Online seminar by Prof. Daehyun Kim from University of Washington
08 April 2022
KST 14:00 – 15:00
We investigate the relationship between convective available potential energy (CAPE), precipitation, the number and size of storms and overshooting tops, and lightning stroke density (f) over the Central America region. While f increases almost linearly with CAPE1/2 over land, f is nearly muted over the ocean when CAPE is small. In the high-CAPE regime, on the contrary, oceanic storms produce as many lightning flashes as land storms. We show that individual oceanic storms are smaller and contain fewer overshooting tops compared to land storms, although the difference exists across low- and high-CAPE regimes. While f increases as individual storm size increases, the storm size required to produce lightning appears to be disproportionately high in the low-CAPE regime, likely due to the stronger entrainment effect. The entrainment effect on f in the low-CAPE regime appears to be much weaker over land. Applying the CAPE threshold for lightning over the ocean to the CAPE-based lightning parameterization scheme of Romps et al. (2014) improves its performance, in particular, at representing the land-sea contrast in f.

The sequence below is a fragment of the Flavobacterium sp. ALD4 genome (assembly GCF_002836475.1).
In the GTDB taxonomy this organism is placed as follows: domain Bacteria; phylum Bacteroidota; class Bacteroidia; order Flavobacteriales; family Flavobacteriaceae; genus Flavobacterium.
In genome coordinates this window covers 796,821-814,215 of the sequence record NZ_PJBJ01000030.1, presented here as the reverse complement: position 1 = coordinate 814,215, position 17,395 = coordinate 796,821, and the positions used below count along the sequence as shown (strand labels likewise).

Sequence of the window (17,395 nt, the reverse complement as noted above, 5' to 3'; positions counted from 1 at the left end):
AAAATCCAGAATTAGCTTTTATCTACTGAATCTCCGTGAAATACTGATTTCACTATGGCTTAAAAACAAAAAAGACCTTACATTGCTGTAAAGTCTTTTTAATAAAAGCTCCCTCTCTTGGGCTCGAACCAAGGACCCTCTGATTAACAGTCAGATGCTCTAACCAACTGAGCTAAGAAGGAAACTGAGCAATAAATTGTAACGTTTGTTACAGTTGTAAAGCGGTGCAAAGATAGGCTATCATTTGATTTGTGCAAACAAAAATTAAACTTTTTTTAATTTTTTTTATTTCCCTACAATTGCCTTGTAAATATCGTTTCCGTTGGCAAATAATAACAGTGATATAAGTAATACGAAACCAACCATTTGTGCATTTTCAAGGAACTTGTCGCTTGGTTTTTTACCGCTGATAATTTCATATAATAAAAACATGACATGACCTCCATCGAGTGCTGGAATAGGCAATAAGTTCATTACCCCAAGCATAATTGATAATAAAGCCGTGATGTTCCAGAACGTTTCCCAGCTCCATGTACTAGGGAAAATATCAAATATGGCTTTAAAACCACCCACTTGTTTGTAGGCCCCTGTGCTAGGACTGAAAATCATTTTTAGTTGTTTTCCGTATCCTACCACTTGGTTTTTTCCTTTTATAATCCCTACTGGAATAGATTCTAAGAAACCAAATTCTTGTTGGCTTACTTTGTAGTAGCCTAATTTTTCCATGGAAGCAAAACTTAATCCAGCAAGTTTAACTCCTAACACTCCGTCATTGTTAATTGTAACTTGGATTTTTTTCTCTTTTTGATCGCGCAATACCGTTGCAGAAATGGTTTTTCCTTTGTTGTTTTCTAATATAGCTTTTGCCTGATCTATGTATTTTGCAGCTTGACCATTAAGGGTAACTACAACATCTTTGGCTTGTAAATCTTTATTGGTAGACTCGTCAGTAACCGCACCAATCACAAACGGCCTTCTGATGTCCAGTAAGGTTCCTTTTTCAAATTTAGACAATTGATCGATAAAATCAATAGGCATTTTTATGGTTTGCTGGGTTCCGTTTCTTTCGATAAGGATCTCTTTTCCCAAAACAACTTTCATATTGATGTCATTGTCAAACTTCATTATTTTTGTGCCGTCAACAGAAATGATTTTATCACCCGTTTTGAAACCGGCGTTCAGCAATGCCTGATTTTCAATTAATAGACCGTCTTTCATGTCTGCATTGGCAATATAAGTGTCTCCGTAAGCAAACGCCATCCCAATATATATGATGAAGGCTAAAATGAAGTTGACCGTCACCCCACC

The seminar will be based on the following paper:
Cheng, W.-Y., Kim, D., & Holzworth, R. H. (2021). CAPE threshold for lightning over the tropical ocean. Journal of Geophysical Research: Atmospheres, 126, e2021JD035621. https://doi. org/10.1029/2021JD035621